I have many instances where someone made a comment about my intelligence, due to my inability to answer, react, or pronounce something correctly. As a writer today, it was merely a short thirteen years ago, one of my close friends made fun of me for mispronouncing, “Chaos”. I had never seen this word before, and mind you this was before the era of YouTube at your fingertips. I didn’t have a cell phone until I was 18, and at that time it was one of those brick Nokia phones. To be honest, even today I use an iPhone 6s Plus, and I still don’t use it to its full potential. I’m not a technologically competent person. Anyway, so I sound this foreign word out in front of my friend without hesitation. “Kah-Oh’s” was my attempt 😂 She almost died laughing and hardcore made fun of me, also without any thought of hesitation. It didn’t matter in this moment that words like, “ Echinacea, ashwagandha, turmeric, and ginkgo biloba” would roll off my tongue with surety and ease, because normal people don’t read words like that 😂 I would have bet you a million dollars in that moment, I would never be a writer.
It was my billiards boss who encouraged me to go back to school. In between our cutting up, and trash talk, we held many deep conversations when working together. I never indulged an idea of going back to school, I was too far behind academically, I felt confident catching up was an impossibility. He insisted that wasn’t true, constantly praising my competence and intelligence, and stated I could learn anything. He offered to help me, vowed to work with my hours to make it possible, and gave me the encouraging push I needed. I was actually looking for a GED office when I walked through the wrong door of the high school. It happened to be an extension of the high school, an evening program for working teens. I was eighteen with a second grade education, trembling uncontrollably as I sat in the office explaining my circumstance. I was working full time for my boss, and cleaning houses on the side at this time. Adding school into the mix was extremely intimidating. The administrator I spoke to was incredible, she was encouraging, patient, and compassionate. The placement test she gave me, showed I tested around a 6th grade level. However, starting me at 6th grade would have been far too strenuous on my working schedule and ability to stay afloat financially on my own. She placed me in 11th grade and I was lost. Every teacher in that building spent extra time and effort in helping me complete two grade levels in a year timeline.
My program only interfered with my work schedule at the billiards one night. I was an hour late every Thursday for my shift. I’ll never forget my bosses reaction during that first transition period of my start. I dated another man child for a short period when I started school. He had a bad rep of being violent with his partners, something I never experienced for our relationship was short lived, between school and work, I didn’t have time or energy for needy boys. My boss didn’t like him from the get-go and tried to convince me to move along faster than I did. That first week of school, I walked through the billiards door an hour late and my boss starts coming at me with a strange expression I could not understand. My heart literally skipped a beat as it looked like he was PISSED! My whole body stiffened as he grabbed me up in the biggest hug I’d ever experienced 🤷♀️ He exclaimed, “I thought you were dead!” And I’m telling you, I could tell he really believed it 😂 I had never been late before and he convinced himself that boy had killed me, and he had sent a coworker/friend down to find my body in my rental 😮 I apologized for being late, and assured him I wouldn’t let anyone kill me 😂 I ended my relationship shortly after that. He made me feel truly loved to this day in recalling that memory. I’d always loved my boss and I knew he loved me, but in that moment I realized the depth of his affection. Working with people who love you like family is suppose to love you, is a treasured blessing.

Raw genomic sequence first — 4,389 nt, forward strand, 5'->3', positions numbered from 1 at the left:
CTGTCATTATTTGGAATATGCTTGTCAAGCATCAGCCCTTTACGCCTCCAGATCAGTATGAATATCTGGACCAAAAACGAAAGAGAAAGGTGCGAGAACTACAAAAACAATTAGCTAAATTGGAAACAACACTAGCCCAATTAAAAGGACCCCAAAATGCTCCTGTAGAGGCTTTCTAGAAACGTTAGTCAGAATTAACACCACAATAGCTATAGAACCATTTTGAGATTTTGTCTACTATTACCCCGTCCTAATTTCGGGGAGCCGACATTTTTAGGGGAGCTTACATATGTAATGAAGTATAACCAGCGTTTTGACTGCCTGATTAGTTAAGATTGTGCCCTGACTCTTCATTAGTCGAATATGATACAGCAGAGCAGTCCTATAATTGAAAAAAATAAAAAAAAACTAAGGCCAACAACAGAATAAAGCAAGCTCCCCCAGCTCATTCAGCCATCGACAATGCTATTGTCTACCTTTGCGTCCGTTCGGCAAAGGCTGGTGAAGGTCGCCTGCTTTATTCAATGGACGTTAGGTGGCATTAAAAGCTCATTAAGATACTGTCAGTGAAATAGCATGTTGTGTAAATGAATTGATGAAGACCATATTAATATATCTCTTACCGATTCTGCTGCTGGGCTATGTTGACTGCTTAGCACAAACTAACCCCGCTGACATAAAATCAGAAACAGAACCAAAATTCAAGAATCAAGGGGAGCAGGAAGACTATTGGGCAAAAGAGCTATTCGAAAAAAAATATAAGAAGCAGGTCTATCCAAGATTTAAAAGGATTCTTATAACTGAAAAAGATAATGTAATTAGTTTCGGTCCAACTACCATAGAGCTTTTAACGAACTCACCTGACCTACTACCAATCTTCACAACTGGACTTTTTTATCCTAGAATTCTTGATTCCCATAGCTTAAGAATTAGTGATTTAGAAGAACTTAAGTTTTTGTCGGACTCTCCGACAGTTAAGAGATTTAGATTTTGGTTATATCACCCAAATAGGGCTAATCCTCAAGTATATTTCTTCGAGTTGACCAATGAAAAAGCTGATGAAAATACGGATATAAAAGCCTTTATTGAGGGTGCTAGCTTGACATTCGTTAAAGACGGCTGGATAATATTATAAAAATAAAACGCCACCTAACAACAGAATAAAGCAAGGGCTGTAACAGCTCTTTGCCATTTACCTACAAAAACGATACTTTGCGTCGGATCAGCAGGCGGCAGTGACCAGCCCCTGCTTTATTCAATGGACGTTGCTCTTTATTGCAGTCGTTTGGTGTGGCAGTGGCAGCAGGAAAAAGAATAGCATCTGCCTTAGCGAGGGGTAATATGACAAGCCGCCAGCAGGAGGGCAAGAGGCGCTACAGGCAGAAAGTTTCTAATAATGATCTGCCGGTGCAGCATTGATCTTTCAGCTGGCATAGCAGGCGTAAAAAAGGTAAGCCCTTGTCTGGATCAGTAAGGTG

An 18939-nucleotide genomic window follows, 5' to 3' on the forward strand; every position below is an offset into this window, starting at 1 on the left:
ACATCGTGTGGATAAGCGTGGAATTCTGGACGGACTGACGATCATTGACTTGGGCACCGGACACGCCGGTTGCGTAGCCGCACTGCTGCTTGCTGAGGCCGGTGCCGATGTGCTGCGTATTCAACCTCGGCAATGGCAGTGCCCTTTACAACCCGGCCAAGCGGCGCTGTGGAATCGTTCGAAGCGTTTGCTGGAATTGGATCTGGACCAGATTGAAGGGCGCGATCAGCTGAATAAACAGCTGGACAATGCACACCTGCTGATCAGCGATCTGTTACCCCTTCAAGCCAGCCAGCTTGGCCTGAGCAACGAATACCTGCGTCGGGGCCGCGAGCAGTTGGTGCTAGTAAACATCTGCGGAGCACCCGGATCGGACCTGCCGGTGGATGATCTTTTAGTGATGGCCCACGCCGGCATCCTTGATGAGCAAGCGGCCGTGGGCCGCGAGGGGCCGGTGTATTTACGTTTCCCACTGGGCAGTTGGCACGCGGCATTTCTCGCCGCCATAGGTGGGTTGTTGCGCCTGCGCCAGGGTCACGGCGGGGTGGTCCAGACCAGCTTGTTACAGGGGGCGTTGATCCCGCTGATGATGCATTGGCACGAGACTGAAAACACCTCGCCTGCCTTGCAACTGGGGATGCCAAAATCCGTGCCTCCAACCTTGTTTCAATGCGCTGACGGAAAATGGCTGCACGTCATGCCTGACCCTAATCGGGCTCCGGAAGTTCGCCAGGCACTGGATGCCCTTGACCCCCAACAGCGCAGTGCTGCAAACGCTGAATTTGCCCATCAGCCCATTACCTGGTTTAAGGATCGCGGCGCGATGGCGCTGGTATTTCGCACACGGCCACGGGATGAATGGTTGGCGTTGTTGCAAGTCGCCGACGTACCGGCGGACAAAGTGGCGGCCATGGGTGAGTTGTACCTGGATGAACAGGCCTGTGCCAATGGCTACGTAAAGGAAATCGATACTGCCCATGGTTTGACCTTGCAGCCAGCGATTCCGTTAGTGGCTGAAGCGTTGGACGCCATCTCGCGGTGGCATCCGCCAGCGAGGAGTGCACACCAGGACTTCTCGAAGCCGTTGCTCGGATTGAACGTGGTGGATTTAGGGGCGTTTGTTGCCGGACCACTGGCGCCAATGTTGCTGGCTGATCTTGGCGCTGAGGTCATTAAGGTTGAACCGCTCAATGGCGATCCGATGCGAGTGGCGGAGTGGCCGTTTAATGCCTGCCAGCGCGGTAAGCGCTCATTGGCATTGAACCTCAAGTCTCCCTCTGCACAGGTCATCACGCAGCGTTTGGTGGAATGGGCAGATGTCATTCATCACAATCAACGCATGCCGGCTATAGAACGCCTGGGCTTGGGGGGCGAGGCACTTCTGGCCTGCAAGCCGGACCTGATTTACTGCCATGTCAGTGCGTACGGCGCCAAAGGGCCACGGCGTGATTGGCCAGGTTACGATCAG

One very long year later, I stood in a line of high school graduates at age nineteen, and gripped a diploma I thought I would never obtain in a lifetime. My adopted Daddy was present, and his actions of a proud parent would never allow anyone the knowledge I was not his blood.
I would read a positive pregnancy test one month after graduation and my life would forever be changed. I named my baby after my best friends daddy and would spend countless hours at his duplex after her birth, learning how to be a parent. He encouraged me to attend college stating, “Knowledge is the only thing in this life that cannot be taken away from you”. I once again worked two jobs while attending college, and received my associate of arts in business administration before my baby would turn two. My daddy supporting and encouraging me the whole time. This was before he legally adopted me. He kept my daughter, his treasured grand baby, at the vibrant age of 81, gifting me free time and hands to devote to work and studying.
There is no such thing as a mind too old or set in ways to learn. For those unfamiliar with Carol Dweck, I highly encourage you to read her work on a, “Growth mindset”. She is brilliant and I’ve thoroughly enjoyed her studies. We’ve all heard the youthful mind is a sponge, and it is more difficult to learn when you are older. This has given us a “Fixed mindset”. It has also been stated the average person needs seven repetitious moments of learning, for long term retention. Now with that said, every individual is different, obviously those with an eidetic memory will recall information easier than others. However, I have never read this rule of thumb to be tied to a certain age grouping. Meaning? We each have the potential to expand our intelligence to the day we die. No matter how much schooling or life lessons one possess, there is exponential knowledge to be obtained for any one person. Exercising your brain is as important as the rest of your body for optimal health, and has been proven to slow the progression of dementia and Alzheimer’s.
I am not a highly intelligent person. The small amount of education I’ve received, I had to develop a strong desire to achieve. It was difficult, it was tiresome, and it was worth it. I cannot go head to head with anyone in book smarts, nor would I want to. My intelligence does not compare to another, we’ve each experienced different things in life, expanding our own knowledge, and there is a lot left for us to learn.
Coming soon, “Burning Halos” the conclusion of this six part blog series.